Precautions had been taken to make the course as safe as possible for both spectators and contestants.  The dirt roads had been scraped and oiled, and the AAA Racing Committee had erected at Westbury near the start and finish line a grandstand seating 400.

Opposite the grandstand was the judges' stand, shown below.  On the upper left, notice the cameramen setting up their tripods on the roof, just like television crews today.  Here is some Biograph motion-picture footage from this camera location and others around the circuit.

 
What kind of vehicles were entered?

Six from France with some of the most famous cars and skillful drivers; four from Germany; two 90-horsepower Fiats from Italy with daring and colorful pilots.  Five American cars came through the elimination trials, three of them White Steamers which failed at the last to be ready for the start.

Every car would carry a "mechanician" in addition to the driver.  One of his jobs would be to watch out for overtaking vehicles, as the rear-view mirror had not yet been invented.

Back in the city, there must have been much excitement.

More than 50 breakfast parties had been scheduled at the Waldorf-Astoria for the day of the race, which was to start at six o'clock in the morning.

At the start/finish line, I'm told that starter Fred Wagner lined up the odd-numbered cars on one side of the course and even-numbered cars on the other.

However, unlike today's races, everyone didn't take off in a bunch when the green flag dropped.  I presume that was to avoid crashes at the first turn.


THE STARTING GRID IN 1910

 
Each car in turn pulled up to the line and waited for its assigned minute to depart as determined by the man holding the watch, much like the road rallies in which I would later participate.

Car #1 was sent off promptly at 6:00, car #16 fifteen minutes later, and so on.

The results would be based on elapsed time, so the first car to cross the finish line would not necessarily be the winner.

The breakfasters would have to be on their way soon after midnight if they were to reach the grandstand in time for the start, for it was quite obvious that the dirt roads leading out on the Island would be choked with the vehicles of spectators going out for the race.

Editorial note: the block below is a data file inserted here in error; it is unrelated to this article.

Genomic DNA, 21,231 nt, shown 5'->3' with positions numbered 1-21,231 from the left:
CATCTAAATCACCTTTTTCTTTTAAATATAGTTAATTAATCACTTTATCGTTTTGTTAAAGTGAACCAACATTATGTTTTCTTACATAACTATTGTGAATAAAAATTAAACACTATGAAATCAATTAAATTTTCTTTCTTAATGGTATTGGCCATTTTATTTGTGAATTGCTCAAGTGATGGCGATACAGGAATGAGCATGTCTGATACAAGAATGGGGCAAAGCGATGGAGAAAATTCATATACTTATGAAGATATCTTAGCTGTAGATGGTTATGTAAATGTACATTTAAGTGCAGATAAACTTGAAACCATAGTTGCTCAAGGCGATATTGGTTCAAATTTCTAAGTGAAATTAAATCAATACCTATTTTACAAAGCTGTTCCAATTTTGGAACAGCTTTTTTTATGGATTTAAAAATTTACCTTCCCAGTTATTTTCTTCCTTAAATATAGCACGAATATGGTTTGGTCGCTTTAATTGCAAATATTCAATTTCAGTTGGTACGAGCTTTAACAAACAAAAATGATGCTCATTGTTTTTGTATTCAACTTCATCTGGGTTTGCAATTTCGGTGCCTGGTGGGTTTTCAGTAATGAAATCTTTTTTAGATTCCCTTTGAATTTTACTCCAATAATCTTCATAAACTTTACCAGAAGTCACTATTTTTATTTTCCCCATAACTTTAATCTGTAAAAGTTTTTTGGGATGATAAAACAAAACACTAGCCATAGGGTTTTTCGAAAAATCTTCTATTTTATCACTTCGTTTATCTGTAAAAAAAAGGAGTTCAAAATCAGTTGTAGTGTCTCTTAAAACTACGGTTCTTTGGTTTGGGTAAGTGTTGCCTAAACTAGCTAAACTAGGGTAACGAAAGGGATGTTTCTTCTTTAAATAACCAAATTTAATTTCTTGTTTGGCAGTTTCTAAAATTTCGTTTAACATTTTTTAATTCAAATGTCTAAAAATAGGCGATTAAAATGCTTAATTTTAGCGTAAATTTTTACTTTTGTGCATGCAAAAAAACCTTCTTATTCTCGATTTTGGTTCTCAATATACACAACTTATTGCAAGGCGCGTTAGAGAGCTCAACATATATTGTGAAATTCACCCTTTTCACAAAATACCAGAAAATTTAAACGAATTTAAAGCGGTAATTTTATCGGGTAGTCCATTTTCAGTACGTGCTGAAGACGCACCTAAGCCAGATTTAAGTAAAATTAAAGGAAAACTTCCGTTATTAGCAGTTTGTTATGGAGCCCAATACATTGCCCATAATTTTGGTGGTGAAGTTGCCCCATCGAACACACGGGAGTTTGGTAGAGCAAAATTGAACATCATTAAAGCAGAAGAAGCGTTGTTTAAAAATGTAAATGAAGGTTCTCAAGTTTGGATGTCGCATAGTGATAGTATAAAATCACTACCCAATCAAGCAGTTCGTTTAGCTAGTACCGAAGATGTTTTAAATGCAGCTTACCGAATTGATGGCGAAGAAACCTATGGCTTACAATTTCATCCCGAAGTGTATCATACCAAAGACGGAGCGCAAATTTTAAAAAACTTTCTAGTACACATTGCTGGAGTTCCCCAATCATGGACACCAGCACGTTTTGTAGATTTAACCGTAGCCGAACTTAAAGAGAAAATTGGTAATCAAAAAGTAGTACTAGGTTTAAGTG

Thousands of people did not get within walking distance of the course until the race was nearly over; for instead of lasting until three o'clock, as planned, the race had to be called soon after midday because of the unruly conduct and riotous behavior of the great crowd of spectators numbering some 25,000 who came swarming out on the course, endangering not only their own life and limb but that of the race drivers as well.

So who won?

George Heath, an American resident of Paris, driving a 90-horsepower Panhard carrying the colors of France, closely followed by Albert Clement also of the French team.  Heath had driven a fine race over a difficult course, making the 284.4 miles in five hours and 26 minutes at an average speed of 52.7 miles per hour.

Five cars, three of them American and two German, were running when Clement crossed the line.  But when the word went out that the race had been called, the crowd did not even wait for the racers on the track to get back to the starting point, but hustled into their cars and started for home regardless of the racers who might come crashing into them at 70 miles an hour — and in no time at all the entire course was jammed with homeward-bound traffic.

Was anybody seriously hurt? 

Only one fatal accident:  Carl Menzel, mechanic for the Mercedes driven by George Arents, was crushed under the car and killed when Arents lost control while making a turn at high speed.

What was the public reaction to this event?  I understand that a writer named E.P. Ingersoll had opposed the idea from the beginning.

He scoffed at the waste of money used in building the great racing monsters described as a danger on the course and useless anywhere else; and he vilified road racing as tending to foster the speed craze which he branded as the bane of automobiling.  For Horseless Age he wrote a stinging editorial in which he called the contest “the bloodiest event of the kind since the ill-fated Paris-Madrid race of a year and a half ago.”

But others must have found value in the competition.

The mechanical-minded saw weaknesses in cars that should be corrected.  The people of the Island saw something quite different.  It was round, it had an eagle on one side and a portrait of the Goddess of Liberty on the other.  The official name for it was the Almighty Dollar.

They had found that spectators would pay almost any price for a good parking place and as much as $25 for the use of a bed overnight.  (It was a time of low prices.  Men's fine shoes cost $5.)  Sandwiches and apples were in great demand, and even toilet accommodations could be charged for.

So popular demand led to a second race the following year.  Were there any changes?

The course had been considerably revised.

It did need to be shorter, especially since a 30-mile lap took 30 minutes to complete and only five cars were running when the 1904 race was called (left).  A spectator would watch a competitor roar past, and then it might be many minutes before the next one came along.

~

1904

1909

Typical nowadays

~

Vanderbilt

Vanderbilt

Le Mans

Formula 1

Length of a lap

30.3 miles

12.6 miles

8.5 miles

3.2 miles

Number of cars

5

16

62

20

Average separation

6.1 miles

0.8 miles

241 yards

282 yards

Wait between cars

6 minutes